Lipatti's career was interrupted by World War II. Although he gave concerts across the Nazi-occupied territories, as the war grew closer he fled his native Romania with his companion and fellow pianist, Madeleine Cantacuzene, settling in Geneva, Switzerland where he accepted a position as professor of piano at the conservatory. It was at this time that the first signs of his illness emerged. At first, doctors were baffled, but in 1947 he was diagnosed with Hodgkin's disease.
He and Madeleine eventually married in 1947 but Lipatti's health continued to decline. As a result, his public performances became considerably less frequent after the war. His energy level was improved for a time by then experimental injections of cortisone and his collaboration with record producer Walter Legge between 1947 and 1950 resulted in the majority of the recordings of Lipatti's playing.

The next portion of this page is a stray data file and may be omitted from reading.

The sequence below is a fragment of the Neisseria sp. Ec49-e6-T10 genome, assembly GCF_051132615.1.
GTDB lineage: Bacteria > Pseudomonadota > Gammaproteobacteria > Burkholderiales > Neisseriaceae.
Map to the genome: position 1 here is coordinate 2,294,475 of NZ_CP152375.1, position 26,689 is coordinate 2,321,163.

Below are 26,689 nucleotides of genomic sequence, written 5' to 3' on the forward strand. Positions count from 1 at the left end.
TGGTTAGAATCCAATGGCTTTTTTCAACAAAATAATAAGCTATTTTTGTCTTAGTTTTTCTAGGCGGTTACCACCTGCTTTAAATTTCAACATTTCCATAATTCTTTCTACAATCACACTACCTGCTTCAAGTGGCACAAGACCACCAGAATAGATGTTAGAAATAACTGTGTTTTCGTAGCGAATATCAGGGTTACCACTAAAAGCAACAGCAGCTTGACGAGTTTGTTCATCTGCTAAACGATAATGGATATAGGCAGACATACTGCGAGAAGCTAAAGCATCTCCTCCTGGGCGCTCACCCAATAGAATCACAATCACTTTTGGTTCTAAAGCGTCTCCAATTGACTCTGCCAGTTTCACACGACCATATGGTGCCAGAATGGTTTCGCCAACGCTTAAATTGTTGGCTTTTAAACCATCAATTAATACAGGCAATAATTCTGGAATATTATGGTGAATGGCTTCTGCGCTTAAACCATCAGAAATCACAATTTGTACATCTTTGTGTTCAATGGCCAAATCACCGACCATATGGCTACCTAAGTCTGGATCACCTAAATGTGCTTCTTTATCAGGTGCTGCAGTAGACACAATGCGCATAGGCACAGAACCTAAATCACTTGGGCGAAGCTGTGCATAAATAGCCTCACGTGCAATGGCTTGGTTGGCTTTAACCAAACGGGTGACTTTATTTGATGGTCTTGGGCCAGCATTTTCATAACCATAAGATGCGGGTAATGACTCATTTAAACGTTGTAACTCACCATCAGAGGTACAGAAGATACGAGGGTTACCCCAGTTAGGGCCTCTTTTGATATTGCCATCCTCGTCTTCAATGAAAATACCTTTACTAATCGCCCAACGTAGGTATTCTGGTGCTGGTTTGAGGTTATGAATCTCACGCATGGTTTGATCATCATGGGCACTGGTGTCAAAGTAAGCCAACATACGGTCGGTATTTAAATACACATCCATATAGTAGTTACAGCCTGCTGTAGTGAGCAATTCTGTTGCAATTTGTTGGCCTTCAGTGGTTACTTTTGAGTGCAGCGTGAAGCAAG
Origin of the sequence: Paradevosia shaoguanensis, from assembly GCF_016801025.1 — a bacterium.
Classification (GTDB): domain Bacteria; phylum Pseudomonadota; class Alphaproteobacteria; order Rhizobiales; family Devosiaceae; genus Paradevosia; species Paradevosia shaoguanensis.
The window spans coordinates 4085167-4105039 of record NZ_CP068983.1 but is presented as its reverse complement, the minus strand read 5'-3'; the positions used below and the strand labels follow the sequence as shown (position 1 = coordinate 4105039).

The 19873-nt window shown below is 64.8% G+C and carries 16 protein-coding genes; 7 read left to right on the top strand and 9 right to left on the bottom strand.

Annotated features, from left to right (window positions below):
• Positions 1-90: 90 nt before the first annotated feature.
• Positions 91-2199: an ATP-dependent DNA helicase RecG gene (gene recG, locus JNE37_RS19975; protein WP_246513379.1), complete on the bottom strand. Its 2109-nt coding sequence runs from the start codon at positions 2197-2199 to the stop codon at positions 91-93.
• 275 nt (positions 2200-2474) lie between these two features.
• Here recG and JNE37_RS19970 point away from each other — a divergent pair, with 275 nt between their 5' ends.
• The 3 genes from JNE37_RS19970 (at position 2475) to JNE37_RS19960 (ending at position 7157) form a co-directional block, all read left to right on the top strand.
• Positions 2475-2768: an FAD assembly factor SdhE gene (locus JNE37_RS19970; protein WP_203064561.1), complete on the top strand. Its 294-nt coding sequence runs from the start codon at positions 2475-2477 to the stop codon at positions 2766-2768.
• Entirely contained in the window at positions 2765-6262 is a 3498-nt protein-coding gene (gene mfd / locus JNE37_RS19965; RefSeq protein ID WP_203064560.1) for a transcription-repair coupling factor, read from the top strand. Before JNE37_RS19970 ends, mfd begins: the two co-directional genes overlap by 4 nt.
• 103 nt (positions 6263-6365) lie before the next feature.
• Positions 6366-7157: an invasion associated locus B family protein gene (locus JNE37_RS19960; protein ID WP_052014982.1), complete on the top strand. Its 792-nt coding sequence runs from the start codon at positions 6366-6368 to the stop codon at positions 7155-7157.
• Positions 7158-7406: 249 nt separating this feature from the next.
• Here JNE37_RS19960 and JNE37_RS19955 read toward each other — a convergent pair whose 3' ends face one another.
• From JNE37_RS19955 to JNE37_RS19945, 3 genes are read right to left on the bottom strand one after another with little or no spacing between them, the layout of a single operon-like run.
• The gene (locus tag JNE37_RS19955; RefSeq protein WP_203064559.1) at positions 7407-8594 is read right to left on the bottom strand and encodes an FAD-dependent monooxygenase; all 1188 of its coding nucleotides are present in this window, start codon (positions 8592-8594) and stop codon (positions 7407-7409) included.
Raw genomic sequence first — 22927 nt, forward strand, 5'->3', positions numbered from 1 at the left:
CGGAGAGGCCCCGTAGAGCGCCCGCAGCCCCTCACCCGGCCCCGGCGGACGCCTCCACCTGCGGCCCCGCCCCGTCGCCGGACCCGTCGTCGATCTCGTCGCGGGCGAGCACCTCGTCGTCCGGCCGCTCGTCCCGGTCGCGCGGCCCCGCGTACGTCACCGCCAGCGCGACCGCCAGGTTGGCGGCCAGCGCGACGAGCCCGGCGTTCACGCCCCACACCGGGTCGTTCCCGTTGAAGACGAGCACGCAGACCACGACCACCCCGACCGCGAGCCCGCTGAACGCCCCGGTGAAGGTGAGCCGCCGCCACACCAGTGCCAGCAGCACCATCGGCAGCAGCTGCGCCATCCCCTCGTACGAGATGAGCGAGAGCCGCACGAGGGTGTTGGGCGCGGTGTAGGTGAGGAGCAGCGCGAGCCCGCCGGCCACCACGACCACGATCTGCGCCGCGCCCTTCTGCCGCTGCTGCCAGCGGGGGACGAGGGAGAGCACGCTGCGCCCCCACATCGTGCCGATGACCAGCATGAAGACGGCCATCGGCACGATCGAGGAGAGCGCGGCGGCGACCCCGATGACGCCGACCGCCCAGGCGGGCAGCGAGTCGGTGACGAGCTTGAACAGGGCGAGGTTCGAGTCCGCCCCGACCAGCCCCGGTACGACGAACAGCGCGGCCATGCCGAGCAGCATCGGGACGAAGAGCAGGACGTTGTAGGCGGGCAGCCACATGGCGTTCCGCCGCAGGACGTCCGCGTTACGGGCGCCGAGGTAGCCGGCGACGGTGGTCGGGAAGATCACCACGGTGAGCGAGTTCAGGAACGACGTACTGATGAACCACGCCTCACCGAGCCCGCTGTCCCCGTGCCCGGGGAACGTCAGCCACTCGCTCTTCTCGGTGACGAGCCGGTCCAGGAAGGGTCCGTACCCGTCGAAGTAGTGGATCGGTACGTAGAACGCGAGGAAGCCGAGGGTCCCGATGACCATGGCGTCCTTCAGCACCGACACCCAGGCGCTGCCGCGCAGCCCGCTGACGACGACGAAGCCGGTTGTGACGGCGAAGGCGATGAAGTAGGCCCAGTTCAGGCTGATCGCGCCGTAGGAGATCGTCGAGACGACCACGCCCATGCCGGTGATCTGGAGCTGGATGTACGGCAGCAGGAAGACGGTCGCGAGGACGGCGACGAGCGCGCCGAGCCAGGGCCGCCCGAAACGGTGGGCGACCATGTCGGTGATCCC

Lipatti gave his final recital, also recorded, on 16 September 1950 at the Besançon Festival in France. Despite severe illness and a high fever, he gave superb performances of Bach's Partita No. 1 in B-flat major, Mozart's A minor Sonata, K. 310, Schubert's G-flat major and E-flat major Impromptus, Op. 90, and thirteen of the fourteen Chopin Waltzes which he played in his own integral order. Coming to the last one, No. 2 in A-flat, he found he was too exhausted to play it and he offered instead Jesu, Joy of Man's Desiring, the piece with which he had begun his professional career only fifteen years before. He died less than 3 months later in Geneva aged 33, from a burst abscess on his one lung. Lipatti is buried at the cemetery of Chêne-Bourg next to his wife Madeleine (1915-1982), a noted piano teacher.